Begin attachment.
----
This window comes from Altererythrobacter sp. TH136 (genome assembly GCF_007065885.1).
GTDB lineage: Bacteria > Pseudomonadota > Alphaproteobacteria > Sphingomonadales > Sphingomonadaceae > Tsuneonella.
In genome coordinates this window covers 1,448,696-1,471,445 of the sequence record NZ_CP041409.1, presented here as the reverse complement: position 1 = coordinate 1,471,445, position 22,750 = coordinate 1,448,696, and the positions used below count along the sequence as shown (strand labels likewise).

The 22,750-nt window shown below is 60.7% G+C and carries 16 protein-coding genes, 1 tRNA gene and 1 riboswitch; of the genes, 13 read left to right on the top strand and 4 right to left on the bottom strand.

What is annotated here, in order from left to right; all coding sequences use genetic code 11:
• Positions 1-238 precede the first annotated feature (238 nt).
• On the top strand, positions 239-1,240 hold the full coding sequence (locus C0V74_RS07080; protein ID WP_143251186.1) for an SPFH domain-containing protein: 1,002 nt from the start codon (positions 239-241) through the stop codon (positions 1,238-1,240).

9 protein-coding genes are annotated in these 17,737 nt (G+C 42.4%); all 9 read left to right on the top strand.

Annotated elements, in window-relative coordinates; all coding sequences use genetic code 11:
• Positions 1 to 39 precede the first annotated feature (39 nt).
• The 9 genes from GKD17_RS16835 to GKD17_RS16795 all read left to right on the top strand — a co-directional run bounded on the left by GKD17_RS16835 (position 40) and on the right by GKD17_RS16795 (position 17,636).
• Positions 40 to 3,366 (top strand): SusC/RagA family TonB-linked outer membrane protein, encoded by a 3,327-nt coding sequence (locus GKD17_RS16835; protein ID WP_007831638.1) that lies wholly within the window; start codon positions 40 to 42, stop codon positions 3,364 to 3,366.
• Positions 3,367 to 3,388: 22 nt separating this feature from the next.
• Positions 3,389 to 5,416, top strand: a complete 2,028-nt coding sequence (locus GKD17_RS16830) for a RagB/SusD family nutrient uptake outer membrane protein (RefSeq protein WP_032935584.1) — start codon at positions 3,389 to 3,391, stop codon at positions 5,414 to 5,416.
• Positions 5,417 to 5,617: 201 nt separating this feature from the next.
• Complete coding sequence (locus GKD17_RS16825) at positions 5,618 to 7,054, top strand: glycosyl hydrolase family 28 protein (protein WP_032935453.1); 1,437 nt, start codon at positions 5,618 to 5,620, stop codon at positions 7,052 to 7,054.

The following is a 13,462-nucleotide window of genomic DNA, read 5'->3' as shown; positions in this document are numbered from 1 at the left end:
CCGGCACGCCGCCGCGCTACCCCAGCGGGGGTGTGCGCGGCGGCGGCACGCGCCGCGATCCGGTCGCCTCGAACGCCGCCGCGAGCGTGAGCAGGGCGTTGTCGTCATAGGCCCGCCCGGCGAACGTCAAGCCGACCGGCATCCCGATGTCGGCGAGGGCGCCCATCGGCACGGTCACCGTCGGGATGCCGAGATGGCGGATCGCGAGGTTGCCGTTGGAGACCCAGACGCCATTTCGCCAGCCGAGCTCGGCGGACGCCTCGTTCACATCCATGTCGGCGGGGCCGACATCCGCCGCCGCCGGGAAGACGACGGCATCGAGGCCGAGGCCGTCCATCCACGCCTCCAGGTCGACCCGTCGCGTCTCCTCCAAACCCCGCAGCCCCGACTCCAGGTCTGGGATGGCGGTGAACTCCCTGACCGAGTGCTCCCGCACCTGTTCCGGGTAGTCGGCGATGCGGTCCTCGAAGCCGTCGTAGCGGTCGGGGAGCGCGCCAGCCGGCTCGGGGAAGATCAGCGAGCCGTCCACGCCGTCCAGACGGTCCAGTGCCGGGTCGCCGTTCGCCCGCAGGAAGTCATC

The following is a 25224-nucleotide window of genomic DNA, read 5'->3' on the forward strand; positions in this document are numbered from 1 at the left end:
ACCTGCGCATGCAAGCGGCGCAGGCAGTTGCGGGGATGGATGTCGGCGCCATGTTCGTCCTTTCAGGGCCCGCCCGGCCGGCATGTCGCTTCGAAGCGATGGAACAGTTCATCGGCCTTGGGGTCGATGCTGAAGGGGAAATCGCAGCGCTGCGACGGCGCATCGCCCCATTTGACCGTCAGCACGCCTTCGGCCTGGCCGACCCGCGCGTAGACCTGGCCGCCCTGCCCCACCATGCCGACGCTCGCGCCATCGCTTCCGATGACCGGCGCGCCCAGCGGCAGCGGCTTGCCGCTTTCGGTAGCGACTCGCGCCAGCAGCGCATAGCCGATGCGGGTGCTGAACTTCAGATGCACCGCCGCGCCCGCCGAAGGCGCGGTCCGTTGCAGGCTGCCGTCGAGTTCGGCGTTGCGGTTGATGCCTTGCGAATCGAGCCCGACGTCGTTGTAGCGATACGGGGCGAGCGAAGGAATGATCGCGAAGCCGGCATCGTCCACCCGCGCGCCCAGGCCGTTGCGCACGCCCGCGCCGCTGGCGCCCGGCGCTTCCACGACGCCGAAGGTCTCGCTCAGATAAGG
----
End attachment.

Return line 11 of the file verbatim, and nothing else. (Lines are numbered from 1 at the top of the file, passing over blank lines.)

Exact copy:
• The 9 genes from GKD17_RS16835 to GKD17_RS16795 all read left to right on the top strand — a co-directional run bounded on the left by GKD17_RS16835 (position 40) and on the right by GKD17_RS16795 (position 17,636).